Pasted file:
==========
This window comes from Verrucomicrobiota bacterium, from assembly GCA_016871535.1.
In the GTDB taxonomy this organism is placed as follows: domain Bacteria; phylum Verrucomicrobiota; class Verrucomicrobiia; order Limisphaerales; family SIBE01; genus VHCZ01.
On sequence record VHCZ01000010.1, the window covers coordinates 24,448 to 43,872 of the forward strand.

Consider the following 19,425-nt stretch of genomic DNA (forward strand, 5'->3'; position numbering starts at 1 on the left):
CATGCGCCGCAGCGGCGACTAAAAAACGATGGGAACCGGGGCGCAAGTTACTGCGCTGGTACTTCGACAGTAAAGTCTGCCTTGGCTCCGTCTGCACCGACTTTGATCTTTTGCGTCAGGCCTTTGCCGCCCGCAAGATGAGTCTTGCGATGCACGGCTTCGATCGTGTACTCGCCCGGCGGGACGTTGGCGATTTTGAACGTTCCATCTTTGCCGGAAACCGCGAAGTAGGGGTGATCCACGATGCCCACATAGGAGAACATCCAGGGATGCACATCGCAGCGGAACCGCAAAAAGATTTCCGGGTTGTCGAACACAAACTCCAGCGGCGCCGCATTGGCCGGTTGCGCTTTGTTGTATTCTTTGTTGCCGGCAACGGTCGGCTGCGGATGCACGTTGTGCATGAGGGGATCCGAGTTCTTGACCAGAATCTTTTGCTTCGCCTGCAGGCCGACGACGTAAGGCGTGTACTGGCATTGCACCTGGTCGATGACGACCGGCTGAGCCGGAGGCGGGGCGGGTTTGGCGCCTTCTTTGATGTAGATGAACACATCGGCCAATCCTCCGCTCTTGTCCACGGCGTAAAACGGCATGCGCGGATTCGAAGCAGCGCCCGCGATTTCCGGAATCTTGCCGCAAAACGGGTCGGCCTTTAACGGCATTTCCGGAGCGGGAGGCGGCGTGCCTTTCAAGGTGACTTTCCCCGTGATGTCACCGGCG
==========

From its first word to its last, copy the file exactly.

This window comes from Verrucomicrobiota bacterium, from assembly GCA_016871535.1.
In the GTDB taxonomy this organism is placed as follows: domain Bacteria; phylum Verrucomicrobiota; class Verrucomicrobiia; order Limisphaerales; family SIBE01; genus VHCZ01.
On sequence record VHCZ01000010.1, the window covers coordinates 24,448 to 43,872 of the forward strand.

Consider the following 19,425-nt stretch of genomic DNA (forward strand, 5'->3'; position numbering starts at 1 on the left):
CATGCGCCGCAGCGGCGACTAAAAAACGATGGGAACCGGGGCGCAAGTTACTGCGCTGGTACTTCGACAGTAAAGTCTGCCTTGGCTCCGTCTGCACCGACTTTGATCTTTTGCGTCAGGCCTTTGCCGCCCGCAAGATGAGTCTTGCGATGCACGGCTTCGATCGTGTACTCGCCCGGCGGGACGTTGGCGATTTTGAACGTTCCATCTTTGCCGGAAACCGCGAAGTAGGGGTGATCCACGATGCCCACATAGGAGAACATCCAGGGATGCACATCGCAGCGGAACCGCAAAAAGATTTCCGGGTTGTCGAACACAAACTCCAGCGGCGCCGCATTGGCCGGTTGCGCTTTGTTGTATTCTTTGTTGCCGGCAACGGTCGGCTGCGGATGCACGTTGTGCATGAGGGGATCCGAGTTCTTGACCAGAATCTTTTGCTTCGCCTGCAGGCCGACGACGTAAGGCGTGTACTGGCATTGCACCTGGTCGATGACGACCGGCTGAGCCGGAGGCGGGGCGGGTTTGGCGCCTTCTTTGATGTAGATGAACACATCGGCCAATCCTCCGCTCTTGTCCACGGCGTAAAACGGCATGCGCGGATTCGAAGCAGCGCCCGCGATTTCCGGAATCTTGCCGCAAAACGGGTCGGCCTTTAACGGCATTTCCGGAGCGGGAGGCGGCGTGCCTTTCAAGGTGACTTTCCCCGTGATGTCACCGGCG